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CrystalDiskMark. for example, uses four different access traces for reads and writes over a configurable region size. Two of the traces are sequential accesses, while two are 4K random accesses. Internally, CrystalDiskMark uses the Microsoft DiskSpd storage testing tool. The 'Seq128K Q32T1' sequential traces use 128K block size with a queue depth of 32 from a single thread, while the '4K Q32T16' one does random 4K accesses with the same queue configuration, but from multiple threads. The 'Seq1M' traces use a 1MiB block size. The plain 'Rnd4K' one uses only a single queue and single thread . Comparing the '4K Q32T16' and '4K Q1T1' numbers can quickly tell us whether the storage device supports NCQ (native command queuing) / UASP (USB-attached SCSI protocol). If the numbers for the two access traces are in the same ballpark, NCQ / UASP is not supported. This assumes that the host port / drivers on the PC support UASP.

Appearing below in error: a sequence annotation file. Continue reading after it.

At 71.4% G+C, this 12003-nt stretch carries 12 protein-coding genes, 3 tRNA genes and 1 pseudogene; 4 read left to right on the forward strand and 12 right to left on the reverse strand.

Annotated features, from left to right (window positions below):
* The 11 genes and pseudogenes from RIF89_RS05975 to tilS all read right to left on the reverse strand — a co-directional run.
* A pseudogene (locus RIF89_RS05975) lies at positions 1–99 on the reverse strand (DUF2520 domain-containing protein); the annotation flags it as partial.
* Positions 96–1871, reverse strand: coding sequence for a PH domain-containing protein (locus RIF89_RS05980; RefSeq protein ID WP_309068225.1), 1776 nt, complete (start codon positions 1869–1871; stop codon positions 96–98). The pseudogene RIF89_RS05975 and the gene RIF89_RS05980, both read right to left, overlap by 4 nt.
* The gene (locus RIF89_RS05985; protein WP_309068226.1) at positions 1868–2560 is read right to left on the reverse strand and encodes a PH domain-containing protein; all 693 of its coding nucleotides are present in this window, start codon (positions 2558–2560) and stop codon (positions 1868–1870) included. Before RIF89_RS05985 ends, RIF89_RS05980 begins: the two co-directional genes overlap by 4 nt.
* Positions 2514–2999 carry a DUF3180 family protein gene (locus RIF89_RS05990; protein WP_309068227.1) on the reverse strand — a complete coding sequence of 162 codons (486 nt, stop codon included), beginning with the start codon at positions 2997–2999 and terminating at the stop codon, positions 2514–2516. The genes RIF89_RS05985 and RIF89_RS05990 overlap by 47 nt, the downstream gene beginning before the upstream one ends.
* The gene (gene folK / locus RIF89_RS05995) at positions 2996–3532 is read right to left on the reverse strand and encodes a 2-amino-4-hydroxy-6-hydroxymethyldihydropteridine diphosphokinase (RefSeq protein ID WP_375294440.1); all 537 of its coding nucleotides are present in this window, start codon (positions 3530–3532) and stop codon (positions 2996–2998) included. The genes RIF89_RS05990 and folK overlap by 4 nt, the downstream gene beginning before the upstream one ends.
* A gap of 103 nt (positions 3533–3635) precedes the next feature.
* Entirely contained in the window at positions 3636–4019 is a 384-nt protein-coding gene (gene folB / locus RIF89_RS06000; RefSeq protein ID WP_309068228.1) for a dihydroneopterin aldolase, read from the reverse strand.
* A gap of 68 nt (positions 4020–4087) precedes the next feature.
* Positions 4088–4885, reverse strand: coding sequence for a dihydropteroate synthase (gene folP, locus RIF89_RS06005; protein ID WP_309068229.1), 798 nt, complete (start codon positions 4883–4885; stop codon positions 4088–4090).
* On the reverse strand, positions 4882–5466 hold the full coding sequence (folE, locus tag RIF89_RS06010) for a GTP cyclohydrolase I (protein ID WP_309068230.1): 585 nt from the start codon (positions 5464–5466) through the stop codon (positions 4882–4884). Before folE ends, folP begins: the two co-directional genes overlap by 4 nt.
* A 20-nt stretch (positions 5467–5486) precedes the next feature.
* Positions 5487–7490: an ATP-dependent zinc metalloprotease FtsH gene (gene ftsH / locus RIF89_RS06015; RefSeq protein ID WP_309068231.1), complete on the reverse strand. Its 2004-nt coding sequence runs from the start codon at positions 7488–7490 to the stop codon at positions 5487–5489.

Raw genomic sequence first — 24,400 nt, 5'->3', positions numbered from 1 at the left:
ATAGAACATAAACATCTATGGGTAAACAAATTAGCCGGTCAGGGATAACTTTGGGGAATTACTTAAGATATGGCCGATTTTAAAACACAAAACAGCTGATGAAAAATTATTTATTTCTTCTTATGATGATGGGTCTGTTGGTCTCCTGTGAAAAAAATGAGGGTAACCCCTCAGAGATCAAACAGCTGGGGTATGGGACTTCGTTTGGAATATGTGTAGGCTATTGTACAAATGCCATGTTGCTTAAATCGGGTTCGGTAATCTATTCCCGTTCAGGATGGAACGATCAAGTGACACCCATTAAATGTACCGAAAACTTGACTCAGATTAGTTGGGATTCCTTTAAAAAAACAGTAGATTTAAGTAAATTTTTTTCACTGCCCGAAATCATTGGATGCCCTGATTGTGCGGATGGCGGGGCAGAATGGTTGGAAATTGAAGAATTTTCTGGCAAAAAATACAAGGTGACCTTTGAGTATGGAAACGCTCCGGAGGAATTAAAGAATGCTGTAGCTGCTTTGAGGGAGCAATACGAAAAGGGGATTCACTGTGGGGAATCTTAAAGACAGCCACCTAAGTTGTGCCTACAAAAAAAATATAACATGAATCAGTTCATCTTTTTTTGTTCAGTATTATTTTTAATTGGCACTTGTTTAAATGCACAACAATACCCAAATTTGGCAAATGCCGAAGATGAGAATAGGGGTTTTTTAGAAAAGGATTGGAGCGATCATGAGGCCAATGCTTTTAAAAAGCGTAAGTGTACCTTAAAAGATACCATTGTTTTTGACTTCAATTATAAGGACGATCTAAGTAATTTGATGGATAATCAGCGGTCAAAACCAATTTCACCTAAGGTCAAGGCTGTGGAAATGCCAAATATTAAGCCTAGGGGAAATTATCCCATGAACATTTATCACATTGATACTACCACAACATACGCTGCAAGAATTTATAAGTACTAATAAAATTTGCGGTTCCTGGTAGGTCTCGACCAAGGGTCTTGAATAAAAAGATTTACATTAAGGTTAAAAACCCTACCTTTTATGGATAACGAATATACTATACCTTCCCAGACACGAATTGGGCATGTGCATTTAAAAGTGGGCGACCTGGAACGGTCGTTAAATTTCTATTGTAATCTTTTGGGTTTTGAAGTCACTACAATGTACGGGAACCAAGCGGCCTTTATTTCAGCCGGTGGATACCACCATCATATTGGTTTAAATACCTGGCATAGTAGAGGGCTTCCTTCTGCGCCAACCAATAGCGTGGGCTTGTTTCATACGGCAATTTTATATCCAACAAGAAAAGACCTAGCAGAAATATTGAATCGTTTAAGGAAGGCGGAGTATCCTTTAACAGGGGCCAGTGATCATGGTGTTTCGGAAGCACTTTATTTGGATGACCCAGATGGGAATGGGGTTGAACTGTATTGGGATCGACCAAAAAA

CrystalDiskMark Benchmarks - SATA
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The pure-SATA storage bridge shows better write performance, while the Realtek solution shows better reads - both sequential and random. Both bridges support UASP, as we can see the significant gulf in the 4K random accesses for Q1T1 and Q32T16.

CrystalDiskMark Benchmarks - NVMe
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Both NVMe bridges behave similarly for sequential accesses. However, the ASMedia solution exhibits much better performance for high queue-depth 4K random accesses compared to the Realtek solution.